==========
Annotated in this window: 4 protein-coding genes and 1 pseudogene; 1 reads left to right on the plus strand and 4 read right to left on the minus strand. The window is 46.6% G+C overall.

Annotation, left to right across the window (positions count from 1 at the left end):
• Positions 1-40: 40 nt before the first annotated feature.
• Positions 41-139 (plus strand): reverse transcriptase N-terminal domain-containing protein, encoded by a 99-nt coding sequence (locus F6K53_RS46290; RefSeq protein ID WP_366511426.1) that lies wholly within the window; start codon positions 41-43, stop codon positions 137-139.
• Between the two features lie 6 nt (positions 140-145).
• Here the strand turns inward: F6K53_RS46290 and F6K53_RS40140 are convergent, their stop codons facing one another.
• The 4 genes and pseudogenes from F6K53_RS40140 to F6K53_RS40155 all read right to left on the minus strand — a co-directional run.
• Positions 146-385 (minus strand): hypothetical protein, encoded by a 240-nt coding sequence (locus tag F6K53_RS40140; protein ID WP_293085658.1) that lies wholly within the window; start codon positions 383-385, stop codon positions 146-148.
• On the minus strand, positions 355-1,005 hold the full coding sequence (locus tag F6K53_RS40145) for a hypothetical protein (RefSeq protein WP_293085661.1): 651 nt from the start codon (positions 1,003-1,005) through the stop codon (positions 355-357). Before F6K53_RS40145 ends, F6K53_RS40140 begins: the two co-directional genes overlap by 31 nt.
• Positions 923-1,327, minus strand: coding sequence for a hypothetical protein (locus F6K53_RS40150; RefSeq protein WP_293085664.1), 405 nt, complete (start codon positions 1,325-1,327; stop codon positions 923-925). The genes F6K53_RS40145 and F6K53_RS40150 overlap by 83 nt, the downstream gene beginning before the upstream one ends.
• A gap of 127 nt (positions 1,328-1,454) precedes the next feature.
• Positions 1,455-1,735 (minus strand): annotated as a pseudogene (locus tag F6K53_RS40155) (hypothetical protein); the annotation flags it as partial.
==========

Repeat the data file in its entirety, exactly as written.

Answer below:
Annotated in this window: 4 protein-coding genes and 1 pseudogene; 1 reads left to right on the plus strand and 4 read right to left on the minus strand. The window is 46.6% G+C overall.

Annotation, left to right across the window (positions count from 1 at the left end):
• Positions 1-40: 40 nt before the first annotated feature.
• Positions 41-139 (plus strand): reverse transcriptase N-terminal domain-containing protein, encoded by a 99-nt coding sequence (locus F6K53_RS46290; RefSeq protein ID WP_366511426.1) that lies wholly within the window; start codon positions 41-43, stop codon positions 137-139.
• Between the two features lie 6 nt (positions 140-145).
• Here the strand turns inward: F6K53_RS46290 and F6K53_RS40140 are convergent, their stop codons facing one another.
• The 4 genes and pseudogenes from F6K53_RS40140 to F6K53_RS40155 all read right to left on the minus strand — a co-directional run.
• Positions 146-385 (minus strand): hypothetical protein, encoded by a 240-nt coding sequence (locus tag F6K53_RS40140; protein ID WP_293085658.1) that lies wholly within the window; start codon positions 383-385, stop codon positions 146-148.
• On the minus strand, positions 355-1,005 hold the full coding sequence (locus tag F6K53_RS40145) for a hypothetical protein (RefSeq protein WP_293085661.1): 651 nt from the start codon (positions 1,003-1,005) through the stop codon (positions 355-357). Before F6K53_RS40145 ends, F6K53_RS40140 begins: the two co-directional genes overlap by 31 nt.
• Positions 923-1,327, minus strand: coding sequence for a hypothetical protein (locus F6K53_RS40150; RefSeq protein WP_293085664.1), 405 nt, complete (start codon positions 1,325-1,327; stop codon positions 923-925). The genes F6K53_RS40145 and F6K53_RS40150 overlap by 83 nt, the downstream gene beginning before the upstream one ends.
• A gap of 127 nt (positions 1,328-1,454) precedes the next feature.
• Positions 1,455-1,735 (minus strand): annotated as a pseudogene (locus tag F6K53_RS40155) (hypothetical protein); the annotation flags it as partial.